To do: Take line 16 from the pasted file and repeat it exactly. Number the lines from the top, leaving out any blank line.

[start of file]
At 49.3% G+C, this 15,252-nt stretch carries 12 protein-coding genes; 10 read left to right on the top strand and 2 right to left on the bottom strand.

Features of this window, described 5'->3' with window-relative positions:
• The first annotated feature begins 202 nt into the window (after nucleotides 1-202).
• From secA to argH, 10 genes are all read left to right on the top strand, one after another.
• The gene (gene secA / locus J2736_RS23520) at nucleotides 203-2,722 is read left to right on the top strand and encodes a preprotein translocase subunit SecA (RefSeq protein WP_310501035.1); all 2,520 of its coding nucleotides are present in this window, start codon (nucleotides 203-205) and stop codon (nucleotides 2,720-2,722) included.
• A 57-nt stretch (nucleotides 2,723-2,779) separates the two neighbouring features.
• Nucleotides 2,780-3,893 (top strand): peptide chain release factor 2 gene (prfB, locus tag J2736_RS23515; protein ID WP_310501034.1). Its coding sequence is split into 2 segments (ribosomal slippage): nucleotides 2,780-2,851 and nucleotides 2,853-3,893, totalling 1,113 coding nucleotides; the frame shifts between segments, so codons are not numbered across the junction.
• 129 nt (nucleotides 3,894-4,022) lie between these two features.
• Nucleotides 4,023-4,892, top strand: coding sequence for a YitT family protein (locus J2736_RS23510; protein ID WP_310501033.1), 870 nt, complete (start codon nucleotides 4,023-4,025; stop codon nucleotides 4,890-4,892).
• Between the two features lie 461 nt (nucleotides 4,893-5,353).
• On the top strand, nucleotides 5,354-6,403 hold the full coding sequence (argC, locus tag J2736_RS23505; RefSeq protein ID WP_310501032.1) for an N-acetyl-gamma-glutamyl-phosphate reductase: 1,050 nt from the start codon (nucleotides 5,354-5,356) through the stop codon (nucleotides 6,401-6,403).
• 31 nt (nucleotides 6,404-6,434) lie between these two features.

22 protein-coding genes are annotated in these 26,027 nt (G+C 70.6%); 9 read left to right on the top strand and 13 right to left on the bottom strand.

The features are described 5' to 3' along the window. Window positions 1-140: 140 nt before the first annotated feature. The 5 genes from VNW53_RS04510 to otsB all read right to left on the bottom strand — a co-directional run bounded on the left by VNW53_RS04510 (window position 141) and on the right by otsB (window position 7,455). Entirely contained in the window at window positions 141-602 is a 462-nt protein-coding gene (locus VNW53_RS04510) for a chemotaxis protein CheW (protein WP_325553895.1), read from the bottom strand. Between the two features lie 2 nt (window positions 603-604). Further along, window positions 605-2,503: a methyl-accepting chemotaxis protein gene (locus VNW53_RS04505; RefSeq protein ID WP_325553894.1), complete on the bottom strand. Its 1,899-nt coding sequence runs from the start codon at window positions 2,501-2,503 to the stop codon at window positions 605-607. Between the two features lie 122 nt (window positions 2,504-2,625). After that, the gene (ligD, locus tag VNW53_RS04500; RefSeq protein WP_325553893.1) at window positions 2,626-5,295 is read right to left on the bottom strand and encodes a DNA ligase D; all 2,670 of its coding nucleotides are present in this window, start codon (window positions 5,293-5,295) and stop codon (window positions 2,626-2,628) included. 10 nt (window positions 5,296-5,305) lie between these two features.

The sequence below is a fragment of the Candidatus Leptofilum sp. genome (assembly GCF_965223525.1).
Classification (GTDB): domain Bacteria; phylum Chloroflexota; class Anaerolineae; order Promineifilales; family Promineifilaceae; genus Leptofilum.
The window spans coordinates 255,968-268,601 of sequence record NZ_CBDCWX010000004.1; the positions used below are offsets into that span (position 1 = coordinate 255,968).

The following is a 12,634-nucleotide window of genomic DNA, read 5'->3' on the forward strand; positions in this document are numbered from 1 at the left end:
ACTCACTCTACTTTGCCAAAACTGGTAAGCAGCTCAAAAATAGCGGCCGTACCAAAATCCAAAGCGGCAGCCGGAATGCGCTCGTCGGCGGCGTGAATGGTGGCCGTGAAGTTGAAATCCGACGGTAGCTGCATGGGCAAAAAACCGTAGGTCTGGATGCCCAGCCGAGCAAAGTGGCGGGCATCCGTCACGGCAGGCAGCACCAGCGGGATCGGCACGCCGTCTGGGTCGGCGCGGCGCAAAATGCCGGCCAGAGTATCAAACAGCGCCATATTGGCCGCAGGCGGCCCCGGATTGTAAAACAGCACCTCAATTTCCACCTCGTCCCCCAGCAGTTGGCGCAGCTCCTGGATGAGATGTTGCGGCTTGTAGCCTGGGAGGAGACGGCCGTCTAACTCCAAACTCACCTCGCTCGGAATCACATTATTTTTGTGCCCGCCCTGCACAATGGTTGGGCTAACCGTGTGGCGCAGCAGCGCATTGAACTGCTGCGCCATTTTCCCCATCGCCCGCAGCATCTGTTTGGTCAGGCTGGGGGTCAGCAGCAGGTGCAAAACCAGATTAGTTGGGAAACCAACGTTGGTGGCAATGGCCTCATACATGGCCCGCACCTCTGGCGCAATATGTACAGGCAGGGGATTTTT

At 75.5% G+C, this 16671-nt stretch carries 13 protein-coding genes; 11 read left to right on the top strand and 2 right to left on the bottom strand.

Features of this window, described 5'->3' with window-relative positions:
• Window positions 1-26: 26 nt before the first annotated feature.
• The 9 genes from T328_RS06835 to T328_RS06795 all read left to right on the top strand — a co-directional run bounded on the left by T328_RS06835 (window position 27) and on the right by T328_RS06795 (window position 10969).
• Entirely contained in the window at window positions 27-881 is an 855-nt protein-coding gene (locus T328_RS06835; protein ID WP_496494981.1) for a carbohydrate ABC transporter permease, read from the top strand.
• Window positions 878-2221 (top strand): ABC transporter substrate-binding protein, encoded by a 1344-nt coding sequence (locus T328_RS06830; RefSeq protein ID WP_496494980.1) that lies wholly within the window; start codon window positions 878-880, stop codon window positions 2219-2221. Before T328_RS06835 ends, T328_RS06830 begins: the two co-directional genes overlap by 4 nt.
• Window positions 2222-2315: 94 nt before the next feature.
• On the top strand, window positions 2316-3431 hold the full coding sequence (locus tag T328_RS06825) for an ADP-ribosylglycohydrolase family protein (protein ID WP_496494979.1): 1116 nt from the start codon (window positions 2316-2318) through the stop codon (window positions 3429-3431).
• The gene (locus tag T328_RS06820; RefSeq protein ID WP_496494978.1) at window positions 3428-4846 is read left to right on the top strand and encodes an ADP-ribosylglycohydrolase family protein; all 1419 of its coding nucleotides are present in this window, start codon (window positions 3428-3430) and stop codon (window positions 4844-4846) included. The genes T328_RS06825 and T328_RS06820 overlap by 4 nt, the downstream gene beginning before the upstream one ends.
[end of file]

Classification (GTDB): domain Bacteria; phylum Chloroflexota; class Anaerolineae; order Promineifilales; family Promineifilaceae; genus Leptofilum.